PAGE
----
Research Reports

Management Practices for Weed Control in Roadway Rights-of-Way

Principal Investigator:

Caleb Arika, Donald Wyse, R Moon

October 2007

Report no. MnDOT 2007-42

Projects: Management Practices for Weed Control in Roadway Right-of-Ways

Topics: Environment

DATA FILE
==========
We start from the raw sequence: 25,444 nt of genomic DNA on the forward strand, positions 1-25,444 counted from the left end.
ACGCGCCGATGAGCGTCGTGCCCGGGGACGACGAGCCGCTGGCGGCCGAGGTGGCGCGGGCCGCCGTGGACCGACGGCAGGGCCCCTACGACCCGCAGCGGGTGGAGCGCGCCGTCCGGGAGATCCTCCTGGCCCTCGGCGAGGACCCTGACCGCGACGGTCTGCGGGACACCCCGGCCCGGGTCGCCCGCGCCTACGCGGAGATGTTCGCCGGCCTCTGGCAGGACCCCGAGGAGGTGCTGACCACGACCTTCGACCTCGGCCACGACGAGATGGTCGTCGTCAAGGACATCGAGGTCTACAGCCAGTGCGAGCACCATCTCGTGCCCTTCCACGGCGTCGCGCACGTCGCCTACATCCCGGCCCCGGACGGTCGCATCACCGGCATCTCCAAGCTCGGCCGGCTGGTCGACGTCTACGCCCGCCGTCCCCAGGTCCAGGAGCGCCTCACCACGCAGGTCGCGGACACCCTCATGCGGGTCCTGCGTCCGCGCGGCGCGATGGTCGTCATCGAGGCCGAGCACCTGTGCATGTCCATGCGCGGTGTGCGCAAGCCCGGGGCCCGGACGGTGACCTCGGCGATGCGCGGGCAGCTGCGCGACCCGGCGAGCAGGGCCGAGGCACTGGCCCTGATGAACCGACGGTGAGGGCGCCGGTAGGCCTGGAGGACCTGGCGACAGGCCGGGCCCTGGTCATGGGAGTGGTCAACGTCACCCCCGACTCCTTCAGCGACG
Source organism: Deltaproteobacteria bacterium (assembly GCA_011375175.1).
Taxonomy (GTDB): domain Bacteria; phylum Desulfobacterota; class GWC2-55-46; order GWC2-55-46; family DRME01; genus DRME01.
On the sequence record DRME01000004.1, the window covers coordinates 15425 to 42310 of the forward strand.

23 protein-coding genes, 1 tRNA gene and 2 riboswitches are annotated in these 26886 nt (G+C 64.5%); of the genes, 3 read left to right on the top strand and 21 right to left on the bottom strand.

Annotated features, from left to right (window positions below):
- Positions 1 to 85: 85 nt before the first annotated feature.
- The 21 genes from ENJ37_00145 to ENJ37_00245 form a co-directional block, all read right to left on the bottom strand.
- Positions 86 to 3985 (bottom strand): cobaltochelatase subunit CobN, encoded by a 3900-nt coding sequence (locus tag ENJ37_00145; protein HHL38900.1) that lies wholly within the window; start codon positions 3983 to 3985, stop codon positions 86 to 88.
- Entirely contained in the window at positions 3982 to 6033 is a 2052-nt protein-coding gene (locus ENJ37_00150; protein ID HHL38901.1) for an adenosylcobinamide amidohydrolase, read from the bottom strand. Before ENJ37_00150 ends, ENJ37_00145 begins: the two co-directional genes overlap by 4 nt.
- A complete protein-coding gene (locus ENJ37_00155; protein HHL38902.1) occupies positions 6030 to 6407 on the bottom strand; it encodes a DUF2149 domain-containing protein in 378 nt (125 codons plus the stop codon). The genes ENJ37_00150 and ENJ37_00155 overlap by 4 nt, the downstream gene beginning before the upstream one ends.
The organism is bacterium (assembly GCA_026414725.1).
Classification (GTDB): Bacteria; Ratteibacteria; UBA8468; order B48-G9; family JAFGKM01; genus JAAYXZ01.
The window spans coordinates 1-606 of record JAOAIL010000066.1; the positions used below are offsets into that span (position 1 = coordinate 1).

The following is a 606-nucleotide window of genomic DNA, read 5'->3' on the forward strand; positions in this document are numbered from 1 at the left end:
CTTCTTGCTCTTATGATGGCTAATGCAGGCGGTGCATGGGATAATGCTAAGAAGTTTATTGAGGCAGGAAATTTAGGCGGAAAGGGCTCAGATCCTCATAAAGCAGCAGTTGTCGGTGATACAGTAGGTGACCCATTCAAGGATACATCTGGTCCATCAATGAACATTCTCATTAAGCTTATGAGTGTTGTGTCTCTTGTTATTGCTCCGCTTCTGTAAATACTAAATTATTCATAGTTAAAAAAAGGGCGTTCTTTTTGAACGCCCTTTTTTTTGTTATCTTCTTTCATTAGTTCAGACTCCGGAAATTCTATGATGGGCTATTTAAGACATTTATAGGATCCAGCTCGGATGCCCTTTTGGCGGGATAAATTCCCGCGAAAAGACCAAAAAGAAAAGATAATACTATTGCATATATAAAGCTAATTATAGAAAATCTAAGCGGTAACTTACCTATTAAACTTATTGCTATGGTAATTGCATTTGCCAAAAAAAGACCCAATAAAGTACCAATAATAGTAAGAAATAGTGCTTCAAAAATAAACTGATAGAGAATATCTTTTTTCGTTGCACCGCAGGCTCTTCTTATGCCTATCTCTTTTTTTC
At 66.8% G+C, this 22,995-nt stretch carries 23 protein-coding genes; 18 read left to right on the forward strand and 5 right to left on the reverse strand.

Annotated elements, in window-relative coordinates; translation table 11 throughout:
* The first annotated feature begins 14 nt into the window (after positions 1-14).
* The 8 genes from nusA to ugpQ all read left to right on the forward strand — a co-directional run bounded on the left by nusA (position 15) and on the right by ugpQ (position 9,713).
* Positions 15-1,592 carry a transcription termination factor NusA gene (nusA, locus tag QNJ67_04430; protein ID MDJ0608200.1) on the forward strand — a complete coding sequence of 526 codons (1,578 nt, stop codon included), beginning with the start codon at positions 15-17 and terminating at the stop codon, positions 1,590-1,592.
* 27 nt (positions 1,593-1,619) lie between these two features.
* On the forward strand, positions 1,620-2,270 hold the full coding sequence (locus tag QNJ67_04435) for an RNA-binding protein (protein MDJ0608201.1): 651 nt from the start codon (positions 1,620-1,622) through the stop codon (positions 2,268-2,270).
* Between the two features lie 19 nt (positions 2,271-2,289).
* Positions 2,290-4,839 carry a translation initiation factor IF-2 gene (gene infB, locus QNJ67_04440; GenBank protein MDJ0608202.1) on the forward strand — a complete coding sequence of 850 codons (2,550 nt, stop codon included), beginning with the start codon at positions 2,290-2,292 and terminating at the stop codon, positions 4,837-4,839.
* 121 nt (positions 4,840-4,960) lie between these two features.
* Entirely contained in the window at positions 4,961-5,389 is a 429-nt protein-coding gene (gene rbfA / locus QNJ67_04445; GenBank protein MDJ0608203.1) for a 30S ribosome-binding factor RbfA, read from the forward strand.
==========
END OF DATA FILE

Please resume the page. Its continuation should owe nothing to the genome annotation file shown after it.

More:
By law, Departments of Transportation are required to control noxious weeds along highway rights-of-way (ROWs). Since 2000, District 4 (D4) of Minnesota Department of Transportation (MnDOT) adopted a survey design consisting of n= 7, 3-mi segments to quantify infestations of Canada thistle (Cirsium arvense (L.)(Scop.), leafy spurge (Euphorbia esula L.), and poison ivy (Toxicodendron radicans) in chosen regions of the district. In 2004 and 2005, a second survey design was added to see if stratification by ecozone in D4, and greater numbers of 1/4-mi segments could improve precision. Comparison of matching sample statistics from the 3-mi and 1/4-mi plans in each year indicated the two plans yielded equivalent estimates of mean acres per roadway mile of each weed (a = 0.05). However, precision at the district level was much greater in all cases with the 1/4-mi plan. In addition, weed abundances varied substantially among ecozones (a < 0.05); this knowledge will allow managers to direct control efforts to problem areas. Finally, a combination of computer based mapping and resampling of the 1/4-mi segments observed in the two years suggests that additional improvements in precision and efficiency are likely to occur if segment lengths are shortened to 125' or less. Shorter segments would reduce inspection costs, increase sample sizes, improve precision, and possibly allow conversion from an area-measurement approach to one based on presence or absence of chosen weeds in selected segments. Plans are underway to compare the latter two approaches in 2007.

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